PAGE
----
‘[With] oversized classrooms, it is very difficult to teach and assess fully, never mind individually – you are not really on par with the children, which makes differentiation very difficult. It is usually your weaker learners who suffers [sic] from a lack of individual support.’ (Participant 3, female, HOD)

‘Teachers don’t know, they can’t tell you, who are the stronger candidates and who are the weaker learners due to the overcrowdedness of the classrooms.’ (Participant 5, female, HE lecturer)

It was also recognised by the participants that overcrowded classrooms lead to increased problematic behaviour and a lack of discipline within the classroom. Problematic behaviour and discipline problems identified in a study conducted by Marais (2016:5) included a lack of attention, boredom, increased noise levels, fighting and even vandalising resources. All of the participants unanimously agreed that ‘[It] is incredibly difficult to teach learners in overcrowded classrooms due to the continuous disruptions and interruptions’.

One participant explained that ‘the high noise level within an overcrowded class is a [sic] enormous problem for teaching…’ Other participants stated that:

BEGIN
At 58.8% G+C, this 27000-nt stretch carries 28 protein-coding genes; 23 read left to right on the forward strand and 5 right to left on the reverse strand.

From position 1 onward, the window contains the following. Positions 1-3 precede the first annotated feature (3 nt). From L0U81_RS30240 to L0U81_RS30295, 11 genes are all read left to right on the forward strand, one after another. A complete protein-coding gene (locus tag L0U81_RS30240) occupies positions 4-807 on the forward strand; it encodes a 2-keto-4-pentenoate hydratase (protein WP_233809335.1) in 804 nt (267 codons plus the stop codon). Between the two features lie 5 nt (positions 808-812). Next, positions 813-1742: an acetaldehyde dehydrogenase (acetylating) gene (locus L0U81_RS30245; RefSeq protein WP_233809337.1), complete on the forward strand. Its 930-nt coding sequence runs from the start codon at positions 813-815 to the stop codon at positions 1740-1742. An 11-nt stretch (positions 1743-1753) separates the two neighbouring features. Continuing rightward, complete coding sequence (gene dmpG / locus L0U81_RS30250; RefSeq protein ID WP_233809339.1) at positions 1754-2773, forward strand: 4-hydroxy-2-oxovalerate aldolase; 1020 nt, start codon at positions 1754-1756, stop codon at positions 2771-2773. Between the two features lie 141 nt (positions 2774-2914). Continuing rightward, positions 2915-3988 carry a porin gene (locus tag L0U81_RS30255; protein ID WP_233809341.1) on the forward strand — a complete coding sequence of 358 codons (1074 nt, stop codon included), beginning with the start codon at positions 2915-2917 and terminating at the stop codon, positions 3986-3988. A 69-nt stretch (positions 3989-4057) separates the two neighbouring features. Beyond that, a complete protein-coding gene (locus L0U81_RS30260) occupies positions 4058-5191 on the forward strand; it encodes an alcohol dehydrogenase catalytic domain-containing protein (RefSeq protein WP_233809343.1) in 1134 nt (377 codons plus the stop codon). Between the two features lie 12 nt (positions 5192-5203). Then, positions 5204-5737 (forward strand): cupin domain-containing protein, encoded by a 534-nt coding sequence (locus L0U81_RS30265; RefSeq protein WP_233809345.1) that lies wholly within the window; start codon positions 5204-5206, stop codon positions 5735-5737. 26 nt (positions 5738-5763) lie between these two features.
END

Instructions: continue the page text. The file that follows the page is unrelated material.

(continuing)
‘The smaller a class, the less the noise would be. Constructive interaction with the learners is impossible due to the amount of learners. Interaction leads to chaos instead of learning.’ (Participant 7, female, school principal)

‘Discipline is a real problem. The discipline is getting to a point where I’ve had a learner who assaulted a teacher at my school. I’ve even had students here who wrote letters stating – the teacher must fall – due to all the protest that have been taking place’. (Participant 2, male, school principal)

‘An example of problematic discipline issues that I have observed at a school was that there were children walking around all the time, they came and went as they liked and it was concerningly [sic] a Foundation Phase classroom.’ (Participant 10, female, DBE official)